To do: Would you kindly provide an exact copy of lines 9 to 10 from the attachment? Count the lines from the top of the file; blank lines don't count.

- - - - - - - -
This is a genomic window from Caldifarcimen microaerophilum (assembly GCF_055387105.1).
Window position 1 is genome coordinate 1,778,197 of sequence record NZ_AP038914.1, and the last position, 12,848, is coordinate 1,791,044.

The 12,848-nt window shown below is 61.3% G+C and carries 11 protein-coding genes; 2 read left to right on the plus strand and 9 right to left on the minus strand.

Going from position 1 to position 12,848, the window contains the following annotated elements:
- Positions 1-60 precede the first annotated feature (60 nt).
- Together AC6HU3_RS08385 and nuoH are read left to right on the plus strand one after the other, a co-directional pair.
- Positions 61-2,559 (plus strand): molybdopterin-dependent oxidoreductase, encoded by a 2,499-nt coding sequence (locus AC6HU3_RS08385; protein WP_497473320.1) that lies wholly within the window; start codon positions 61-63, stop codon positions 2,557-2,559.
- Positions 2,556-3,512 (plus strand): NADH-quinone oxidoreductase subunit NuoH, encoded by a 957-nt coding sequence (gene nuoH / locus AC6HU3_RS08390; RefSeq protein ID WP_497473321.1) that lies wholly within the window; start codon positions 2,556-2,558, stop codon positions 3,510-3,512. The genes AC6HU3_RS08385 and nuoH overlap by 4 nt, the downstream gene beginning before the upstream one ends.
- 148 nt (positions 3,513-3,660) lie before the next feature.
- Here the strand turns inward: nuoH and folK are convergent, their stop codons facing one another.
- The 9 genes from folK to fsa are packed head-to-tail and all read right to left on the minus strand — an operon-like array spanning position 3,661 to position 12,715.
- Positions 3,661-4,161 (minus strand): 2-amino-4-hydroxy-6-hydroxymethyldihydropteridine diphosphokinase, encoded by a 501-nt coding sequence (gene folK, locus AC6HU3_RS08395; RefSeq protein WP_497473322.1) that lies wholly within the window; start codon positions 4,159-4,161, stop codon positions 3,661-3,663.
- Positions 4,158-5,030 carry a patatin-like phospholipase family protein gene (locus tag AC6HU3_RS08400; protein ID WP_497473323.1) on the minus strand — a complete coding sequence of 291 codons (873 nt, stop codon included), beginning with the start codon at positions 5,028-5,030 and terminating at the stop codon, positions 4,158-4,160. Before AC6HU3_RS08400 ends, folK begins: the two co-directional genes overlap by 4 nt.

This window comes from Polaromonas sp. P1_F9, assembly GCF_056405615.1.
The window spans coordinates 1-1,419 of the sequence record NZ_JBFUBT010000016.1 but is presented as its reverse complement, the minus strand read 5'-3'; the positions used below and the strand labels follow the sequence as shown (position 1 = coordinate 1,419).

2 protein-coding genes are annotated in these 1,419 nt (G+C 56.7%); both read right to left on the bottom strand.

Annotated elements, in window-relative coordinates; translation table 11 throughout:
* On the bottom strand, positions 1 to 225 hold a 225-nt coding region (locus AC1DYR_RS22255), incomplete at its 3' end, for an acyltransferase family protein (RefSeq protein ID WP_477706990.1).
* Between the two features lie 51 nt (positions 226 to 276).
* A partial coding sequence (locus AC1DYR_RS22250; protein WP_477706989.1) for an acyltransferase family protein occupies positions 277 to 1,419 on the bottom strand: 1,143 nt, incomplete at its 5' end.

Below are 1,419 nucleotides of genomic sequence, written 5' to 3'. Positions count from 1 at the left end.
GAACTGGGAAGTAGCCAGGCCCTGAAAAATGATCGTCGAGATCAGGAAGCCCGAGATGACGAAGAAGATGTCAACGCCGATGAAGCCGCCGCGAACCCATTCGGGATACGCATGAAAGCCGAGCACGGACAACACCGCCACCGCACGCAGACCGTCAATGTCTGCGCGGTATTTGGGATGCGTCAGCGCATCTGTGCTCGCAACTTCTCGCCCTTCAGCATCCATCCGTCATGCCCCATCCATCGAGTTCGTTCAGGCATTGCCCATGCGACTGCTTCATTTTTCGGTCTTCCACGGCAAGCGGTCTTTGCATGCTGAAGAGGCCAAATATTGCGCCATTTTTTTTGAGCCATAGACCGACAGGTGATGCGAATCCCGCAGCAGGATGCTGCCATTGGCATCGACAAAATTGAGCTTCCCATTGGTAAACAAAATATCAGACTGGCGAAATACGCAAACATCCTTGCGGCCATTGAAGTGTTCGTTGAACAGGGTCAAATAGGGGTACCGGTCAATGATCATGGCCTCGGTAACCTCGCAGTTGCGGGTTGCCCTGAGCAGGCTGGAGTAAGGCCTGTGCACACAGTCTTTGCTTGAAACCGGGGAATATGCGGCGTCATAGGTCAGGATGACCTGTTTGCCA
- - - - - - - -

- 148 nt (positions 3,513-3,660) lie before the next feature.
- Here the strand turns inward: nuoH and folK are convergent, their stop codons facing one another.